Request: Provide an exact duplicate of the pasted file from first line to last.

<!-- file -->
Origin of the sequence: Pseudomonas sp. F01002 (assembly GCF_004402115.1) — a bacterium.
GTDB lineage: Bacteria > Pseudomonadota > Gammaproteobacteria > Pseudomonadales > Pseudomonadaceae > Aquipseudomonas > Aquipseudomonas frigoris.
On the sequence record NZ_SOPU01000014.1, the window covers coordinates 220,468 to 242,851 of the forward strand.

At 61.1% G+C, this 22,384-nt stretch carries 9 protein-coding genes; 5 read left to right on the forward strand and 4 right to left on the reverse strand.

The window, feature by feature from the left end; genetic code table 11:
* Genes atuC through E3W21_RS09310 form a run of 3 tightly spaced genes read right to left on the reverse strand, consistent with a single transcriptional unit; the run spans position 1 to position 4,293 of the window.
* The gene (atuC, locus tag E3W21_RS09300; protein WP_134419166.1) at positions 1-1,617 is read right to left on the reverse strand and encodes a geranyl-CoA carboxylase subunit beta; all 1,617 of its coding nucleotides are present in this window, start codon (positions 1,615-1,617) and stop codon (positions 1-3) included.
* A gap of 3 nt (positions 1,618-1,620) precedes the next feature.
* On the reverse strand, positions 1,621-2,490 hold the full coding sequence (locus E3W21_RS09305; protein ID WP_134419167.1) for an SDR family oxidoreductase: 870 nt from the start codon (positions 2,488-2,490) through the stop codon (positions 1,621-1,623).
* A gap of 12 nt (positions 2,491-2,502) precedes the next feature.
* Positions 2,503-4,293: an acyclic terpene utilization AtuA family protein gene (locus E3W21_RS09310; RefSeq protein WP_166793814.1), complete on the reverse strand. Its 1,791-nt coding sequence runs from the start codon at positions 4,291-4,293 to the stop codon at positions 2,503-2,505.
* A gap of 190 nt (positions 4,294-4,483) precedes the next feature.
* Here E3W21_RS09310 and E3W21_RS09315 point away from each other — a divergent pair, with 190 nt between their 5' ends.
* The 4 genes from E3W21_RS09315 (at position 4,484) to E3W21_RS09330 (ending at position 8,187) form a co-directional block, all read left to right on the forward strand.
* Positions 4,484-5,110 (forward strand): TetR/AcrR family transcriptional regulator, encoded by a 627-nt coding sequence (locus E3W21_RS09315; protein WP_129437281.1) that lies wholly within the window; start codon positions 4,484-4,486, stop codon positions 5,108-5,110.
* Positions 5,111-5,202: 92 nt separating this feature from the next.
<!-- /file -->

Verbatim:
Origin of the sequence: Pseudomonas sp. F01002 (assembly GCF_004402115.1) — a bacterium.
GTDB lineage: Bacteria > Pseudomonadota > Gammaproteobacteria > Pseudomonadales > Pseudomonadaceae > Aquipseudomonas > Aquipseudomonas frigoris.
On the sequence record NZ_SOPU01000014.1, the window covers coordinates 220,468 to 242,851 of the forward strand.

At 61.1% G+C, this 22,384-nt stretch carries 9 protein-coding genes; 5 read left to right on the forward strand and 4 right to left on the reverse strand.

The window, feature by feature from the left end; genetic code table 11:
* Genes atuC through E3W21_RS09310 form a run of 3 tightly spaced genes read right to left on the reverse strand, consistent with a single transcriptional unit; the run spans position 1 to position 4,293 of the window.
* The gene (atuC, locus tag E3W21_RS09300; protein WP_134419166.1) at positions 1-1,617 is read right to left on the reverse strand and encodes a geranyl-CoA carboxylase subunit beta; all 1,617 of its coding nucleotides are present in this window, start codon (positions 1,615-1,617) and stop codon (positions 1-3) included.
* A gap of 3 nt (positions 1,618-1,620) precedes the next feature.
* On the reverse strand, positions 1,621-2,490 hold the full coding sequence (locus E3W21_RS09305; protein ID WP_134419167.1) for an SDR family oxidoreductase: 870 nt from the start codon (positions 2,488-2,490) through the stop codon (positions 1,621-1,623).
* A gap of 12 nt (positions 2,491-2,502) precedes the next feature.
* Positions 2,503-4,293: an acyclic terpene utilization AtuA family protein gene (locus E3W21_RS09310; RefSeq protein WP_166793814.1), complete on the reverse strand. Its 1,791-nt coding sequence runs from the start codon at positions 4,291-4,293 to the stop codon at positions 2,503-2,505.
* A gap of 190 nt (positions 4,294-4,483) precedes the next feature.
* Here E3W21_RS09310 and E3W21_RS09315 point away from each other — a divergent pair, with 190 nt between their 5' ends.
* The 4 genes from E3W21_RS09315 (at position 4,484) to E3W21_RS09330 (ending at position 8,187) form a co-directional block, all read left to right on the forward strand.
* Positions 4,484-5,110 (forward strand): TetR/AcrR family transcriptional regulator, encoded by a 627-nt coding sequence (locus E3W21_RS09315; protein WP_129437281.1) that lies wholly within the window; start codon positions 4,484-4,486, stop codon positions 5,108-5,110.
* Positions 5,111-5,202: 92 nt separating this feature from the next.